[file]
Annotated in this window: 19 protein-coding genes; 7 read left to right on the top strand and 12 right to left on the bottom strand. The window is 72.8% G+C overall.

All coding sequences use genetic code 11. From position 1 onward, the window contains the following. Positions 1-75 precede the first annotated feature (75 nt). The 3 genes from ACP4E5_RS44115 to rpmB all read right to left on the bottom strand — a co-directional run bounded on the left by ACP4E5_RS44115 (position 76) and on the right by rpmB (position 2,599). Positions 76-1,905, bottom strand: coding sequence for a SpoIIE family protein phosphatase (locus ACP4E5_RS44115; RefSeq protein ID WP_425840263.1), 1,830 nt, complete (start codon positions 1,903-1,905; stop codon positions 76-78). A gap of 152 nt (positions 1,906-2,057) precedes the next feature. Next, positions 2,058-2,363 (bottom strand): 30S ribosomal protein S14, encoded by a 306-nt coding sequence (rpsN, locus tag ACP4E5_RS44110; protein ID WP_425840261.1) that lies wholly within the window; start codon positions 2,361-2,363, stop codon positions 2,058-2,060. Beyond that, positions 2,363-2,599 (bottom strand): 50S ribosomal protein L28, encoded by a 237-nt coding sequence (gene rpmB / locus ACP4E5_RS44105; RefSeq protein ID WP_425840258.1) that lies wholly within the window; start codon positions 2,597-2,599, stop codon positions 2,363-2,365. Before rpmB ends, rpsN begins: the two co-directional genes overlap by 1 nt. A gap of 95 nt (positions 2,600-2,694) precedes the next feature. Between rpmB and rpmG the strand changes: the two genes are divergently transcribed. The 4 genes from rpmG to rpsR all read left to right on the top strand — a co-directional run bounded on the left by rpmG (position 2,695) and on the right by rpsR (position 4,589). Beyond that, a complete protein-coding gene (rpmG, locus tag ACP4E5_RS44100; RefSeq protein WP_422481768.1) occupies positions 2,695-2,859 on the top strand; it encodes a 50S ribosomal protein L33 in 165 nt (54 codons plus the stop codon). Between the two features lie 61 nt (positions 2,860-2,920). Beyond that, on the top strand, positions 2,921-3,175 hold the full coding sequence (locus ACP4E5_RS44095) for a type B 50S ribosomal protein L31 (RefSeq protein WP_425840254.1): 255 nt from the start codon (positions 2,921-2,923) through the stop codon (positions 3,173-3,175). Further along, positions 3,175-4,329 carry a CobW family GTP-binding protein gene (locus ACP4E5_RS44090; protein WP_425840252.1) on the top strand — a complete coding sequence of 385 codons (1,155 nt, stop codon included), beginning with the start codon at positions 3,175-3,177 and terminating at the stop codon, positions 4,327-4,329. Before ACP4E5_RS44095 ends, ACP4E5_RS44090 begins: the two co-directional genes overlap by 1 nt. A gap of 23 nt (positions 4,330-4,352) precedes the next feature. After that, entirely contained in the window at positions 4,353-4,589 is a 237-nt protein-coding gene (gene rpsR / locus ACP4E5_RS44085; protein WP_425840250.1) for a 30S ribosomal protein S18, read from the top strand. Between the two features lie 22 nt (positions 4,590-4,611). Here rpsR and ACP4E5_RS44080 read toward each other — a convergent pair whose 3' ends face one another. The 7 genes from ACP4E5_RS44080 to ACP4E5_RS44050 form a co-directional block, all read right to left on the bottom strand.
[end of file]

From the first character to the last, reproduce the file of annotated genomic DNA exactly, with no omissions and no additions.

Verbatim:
Annotated in this window: 19 protein-coding genes; 7 read left to right on the top strand and 12 right to left on the bottom strand. The window is 72.8% G+C overall.

All coding sequences use genetic code 11. From position 1 onward, the window contains the following. Positions 1-75 precede the first annotated feature (75 nt). The 3 genes from ACP4E5_RS44115 to rpmB all read right to left on the bottom strand — a co-directional run bounded on the left by ACP4E5_RS44115 (position 76) and on the right by rpmB (position 2,599). Positions 76-1,905, bottom strand: coding sequence for a SpoIIE family protein phosphatase (locus ACP4E5_RS44115; RefSeq protein ID WP_425840263.1), 1,830 nt, complete (start codon positions 1,903-1,905; stop codon positions 76-78). A gap of 152 nt (positions 1,906-2,057) precedes the next feature. Next, positions 2,058-2,363 (bottom strand): 30S ribosomal protein S14, encoded by a 306-nt coding sequence (rpsN, locus tag ACP4E5_RS44110; protein ID WP_425840261.1) that lies wholly within the window; start codon positions 2,361-2,363, stop codon positions 2,058-2,060. Beyond that, positions 2,363-2,599 (bottom strand): 50S ribosomal protein L28, encoded by a 237-nt coding sequence (gene rpmB / locus ACP4E5_RS44105; RefSeq protein ID WP_425840258.1) that lies wholly within the window; start codon positions 2,597-2,599, stop codon positions 2,363-2,365. Before rpmB ends, rpsN begins: the two co-directional genes overlap by 1 nt. A gap of 95 nt (positions 2,600-2,694) precedes the next feature. Between rpmB and rpmG the strand changes: the two genes are divergently transcribed. The 4 genes from rpmG to rpsR all read left to right on the top strand — a co-directional run bounded on the left by rpmG (position 2,695) and on the right by rpsR (position 4,589). Beyond that, a complete protein-coding gene (rpmG, locus tag ACP4E5_RS44100; RefSeq protein WP_422481768.1) occupies positions 2,695-2,859 on the top strand; it encodes a 50S ribosomal protein L33 in 165 nt (54 codons plus the stop codon). Between the two features lie 61 nt (positions 2,860-2,920). Beyond that, on the top strand, positions 2,921-3,175 hold the full coding sequence (locus ACP4E5_RS44095) for a type B 50S ribosomal protein L31 (RefSeq protein WP_425840254.1): 255 nt from the start codon (positions 2,921-2,923) through the stop codon (positions 3,173-3,175). Further along, positions 3,175-4,329 carry a CobW family GTP-binding protein gene (locus ACP4E5_RS44090; protein WP_425840252.1) on the top strand — a complete coding sequence of 385 codons (1,155 nt, stop codon included), beginning with the start codon at positions 3,175-3,177 and terminating at the stop codon, positions 4,327-4,329. Before ACP4E5_RS44095 ends, ACP4E5_RS44090 begins: the two co-directional genes overlap by 1 nt. A gap of 23 nt (positions 4,330-4,352) precedes the next feature. After that, entirely contained in the window at positions 4,353-4,589 is a 237-nt protein-coding gene (gene rpsR / locus ACP4E5_RS44085; protein WP_425840250.1) for a 30S ribosomal protein S18, read from the top strand. Between the two features lie 22 nt (positions 4,590-4,611). Here rpsR and ACP4E5_RS44080 read toward each other — a convergent pair whose 3' ends face one another. The 7 genes from ACP4E5_RS44080 to ACP4E5_RS44050 form a co-directional block, all read right to left on the bottom strand.